Leading Factors of Success and Failure in Asian Development Bank Urban Sanitation Projects
The targets of the Sustainable Development Goals (SDGs) include access to adequate and equitable sanitation and hygiene for all, and an end to open defecation, by 2030. Their achievement will require significant new financing. For urban Asia, an estimated $130 billion over 10 years in capital investment will be needed until 2030 if countries are to meet the SDGs’ water supply and sanitation targets.
This paper contributes to the stock of knowledge on the factors affecting the success or failure of ADB urban sanitation projects. It identifies factors of success and failure from 63 completed and evaluated projects implemented between 2003 to 2016.
The success factors are:
- long-term relationships for policy dialogue,
- policy regulatory system and rules for private sector investment in sanitation,
- national campaigns for investment in sanitation,
- combining water supply and sanitation institutions and cost-recovery mechanisms,
- encouraging partnerships with other utilities in member countries, and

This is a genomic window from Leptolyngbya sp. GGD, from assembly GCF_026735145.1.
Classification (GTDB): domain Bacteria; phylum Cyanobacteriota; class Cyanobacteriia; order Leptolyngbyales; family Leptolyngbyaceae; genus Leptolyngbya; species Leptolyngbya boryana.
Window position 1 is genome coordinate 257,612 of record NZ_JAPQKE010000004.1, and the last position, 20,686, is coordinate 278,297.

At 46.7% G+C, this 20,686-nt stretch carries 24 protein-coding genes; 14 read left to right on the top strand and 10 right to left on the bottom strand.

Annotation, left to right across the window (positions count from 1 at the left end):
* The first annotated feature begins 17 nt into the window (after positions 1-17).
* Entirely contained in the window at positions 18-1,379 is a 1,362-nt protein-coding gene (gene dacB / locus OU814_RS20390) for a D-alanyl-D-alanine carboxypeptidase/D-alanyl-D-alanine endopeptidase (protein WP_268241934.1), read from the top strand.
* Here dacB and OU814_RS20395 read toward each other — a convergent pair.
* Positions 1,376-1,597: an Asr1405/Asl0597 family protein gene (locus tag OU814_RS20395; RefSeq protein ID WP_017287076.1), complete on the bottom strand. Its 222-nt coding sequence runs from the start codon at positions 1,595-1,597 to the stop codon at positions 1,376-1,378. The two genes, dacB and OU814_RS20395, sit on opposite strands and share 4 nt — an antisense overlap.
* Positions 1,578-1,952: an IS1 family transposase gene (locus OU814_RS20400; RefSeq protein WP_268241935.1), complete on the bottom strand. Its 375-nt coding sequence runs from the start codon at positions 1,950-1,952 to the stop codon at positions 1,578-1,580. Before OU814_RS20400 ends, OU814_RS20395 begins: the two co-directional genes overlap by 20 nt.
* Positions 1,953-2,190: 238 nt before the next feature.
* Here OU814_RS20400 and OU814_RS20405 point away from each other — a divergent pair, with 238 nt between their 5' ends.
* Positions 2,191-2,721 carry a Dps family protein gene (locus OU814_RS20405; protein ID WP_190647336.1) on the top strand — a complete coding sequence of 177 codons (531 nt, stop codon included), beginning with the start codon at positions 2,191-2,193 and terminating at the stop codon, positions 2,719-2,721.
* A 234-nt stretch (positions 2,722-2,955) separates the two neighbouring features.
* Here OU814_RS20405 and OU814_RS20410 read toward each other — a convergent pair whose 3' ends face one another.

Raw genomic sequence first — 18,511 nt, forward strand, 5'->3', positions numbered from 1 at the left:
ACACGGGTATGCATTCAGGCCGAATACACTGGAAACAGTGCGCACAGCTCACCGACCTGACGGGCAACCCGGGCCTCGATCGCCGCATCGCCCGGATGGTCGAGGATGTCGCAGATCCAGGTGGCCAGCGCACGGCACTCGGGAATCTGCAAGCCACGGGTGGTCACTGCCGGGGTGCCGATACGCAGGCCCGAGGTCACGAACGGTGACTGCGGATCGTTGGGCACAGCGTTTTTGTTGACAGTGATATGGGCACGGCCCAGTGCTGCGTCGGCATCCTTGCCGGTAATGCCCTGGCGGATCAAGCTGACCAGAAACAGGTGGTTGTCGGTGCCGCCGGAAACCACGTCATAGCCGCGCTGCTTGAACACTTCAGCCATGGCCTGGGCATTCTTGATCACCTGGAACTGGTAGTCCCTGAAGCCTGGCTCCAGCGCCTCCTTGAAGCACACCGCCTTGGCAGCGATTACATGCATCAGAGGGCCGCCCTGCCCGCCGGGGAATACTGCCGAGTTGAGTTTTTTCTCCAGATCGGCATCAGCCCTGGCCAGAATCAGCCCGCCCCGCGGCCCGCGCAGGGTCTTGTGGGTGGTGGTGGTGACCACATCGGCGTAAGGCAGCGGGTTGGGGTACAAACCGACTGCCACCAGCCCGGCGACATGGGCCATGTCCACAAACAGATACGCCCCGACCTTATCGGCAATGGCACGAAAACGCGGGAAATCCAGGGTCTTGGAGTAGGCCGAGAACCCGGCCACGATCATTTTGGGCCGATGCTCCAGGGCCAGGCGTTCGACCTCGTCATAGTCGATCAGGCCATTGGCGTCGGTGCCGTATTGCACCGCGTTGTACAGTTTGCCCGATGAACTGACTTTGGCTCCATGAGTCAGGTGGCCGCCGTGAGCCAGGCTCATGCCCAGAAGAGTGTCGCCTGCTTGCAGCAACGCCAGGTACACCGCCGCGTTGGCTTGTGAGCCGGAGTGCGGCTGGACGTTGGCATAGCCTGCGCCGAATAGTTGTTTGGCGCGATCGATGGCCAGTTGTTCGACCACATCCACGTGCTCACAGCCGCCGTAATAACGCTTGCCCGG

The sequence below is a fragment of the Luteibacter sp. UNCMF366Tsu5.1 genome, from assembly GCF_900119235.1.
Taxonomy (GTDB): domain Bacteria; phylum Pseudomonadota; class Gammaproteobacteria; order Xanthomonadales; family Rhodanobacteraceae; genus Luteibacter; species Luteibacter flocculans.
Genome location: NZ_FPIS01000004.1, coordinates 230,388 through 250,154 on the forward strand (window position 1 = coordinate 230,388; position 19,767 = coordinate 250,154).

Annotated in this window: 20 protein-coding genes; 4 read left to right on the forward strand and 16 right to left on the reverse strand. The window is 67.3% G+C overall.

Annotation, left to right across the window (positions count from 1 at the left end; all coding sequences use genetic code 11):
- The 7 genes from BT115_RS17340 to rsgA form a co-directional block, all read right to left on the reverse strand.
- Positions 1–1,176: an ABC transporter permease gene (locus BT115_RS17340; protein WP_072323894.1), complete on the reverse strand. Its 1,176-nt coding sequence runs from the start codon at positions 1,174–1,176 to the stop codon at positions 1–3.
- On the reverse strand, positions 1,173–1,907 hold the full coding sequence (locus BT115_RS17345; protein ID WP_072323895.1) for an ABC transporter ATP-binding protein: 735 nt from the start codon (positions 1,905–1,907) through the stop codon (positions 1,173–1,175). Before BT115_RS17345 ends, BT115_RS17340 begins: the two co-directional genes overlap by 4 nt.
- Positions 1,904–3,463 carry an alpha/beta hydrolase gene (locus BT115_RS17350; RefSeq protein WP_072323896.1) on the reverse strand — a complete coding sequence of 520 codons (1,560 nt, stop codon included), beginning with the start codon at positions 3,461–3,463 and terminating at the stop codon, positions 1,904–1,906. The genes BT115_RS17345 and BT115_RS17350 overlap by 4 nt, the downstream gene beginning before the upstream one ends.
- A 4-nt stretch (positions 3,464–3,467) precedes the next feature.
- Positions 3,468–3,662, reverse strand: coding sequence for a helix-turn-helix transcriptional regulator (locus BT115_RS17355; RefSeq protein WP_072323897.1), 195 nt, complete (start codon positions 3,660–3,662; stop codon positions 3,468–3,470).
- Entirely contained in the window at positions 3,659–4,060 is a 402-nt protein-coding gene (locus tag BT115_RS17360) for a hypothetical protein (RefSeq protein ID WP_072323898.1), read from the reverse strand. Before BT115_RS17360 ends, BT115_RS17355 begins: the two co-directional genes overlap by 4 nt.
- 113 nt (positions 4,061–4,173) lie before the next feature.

- encouraging demonstration effects of pilot fecal sludge management at municipality level for a wider effect.
The failure factors are:
- no targets for the poor in inclusive planning,
- lack of a thorough capacity assessment of local implementing agencies,
- not supporting small-scale independent sanitation providers for fecal sludge management,
- not monitoring of environment and health impact indicators,
- not incorporating gender analysis and actions, and
- slow uptake and disbursement of initiatives under the Sanitation Financing Partnership Trust Fund (SFPTF).
These are illustrative, as country contexts and other factors may come into play.
Lessons for future operations include:
- thorough and continuous engagement with implementing agencies from the project preparation stage is essential to avoid or mitigate implementation bottlenecks,
- policy dialogue throughout the project cycle is an essential component to laying out groundwork for private sector participation,
- integrated sanitation solutions in cities and other urban areas need to be built on a long-term vision, taking note of local needs for sanitation interventions, as this is the key determinant for success, and
- to ensure inclusiveness, it is key to target the poor and vulnerable through a full accounting of beneficiaries.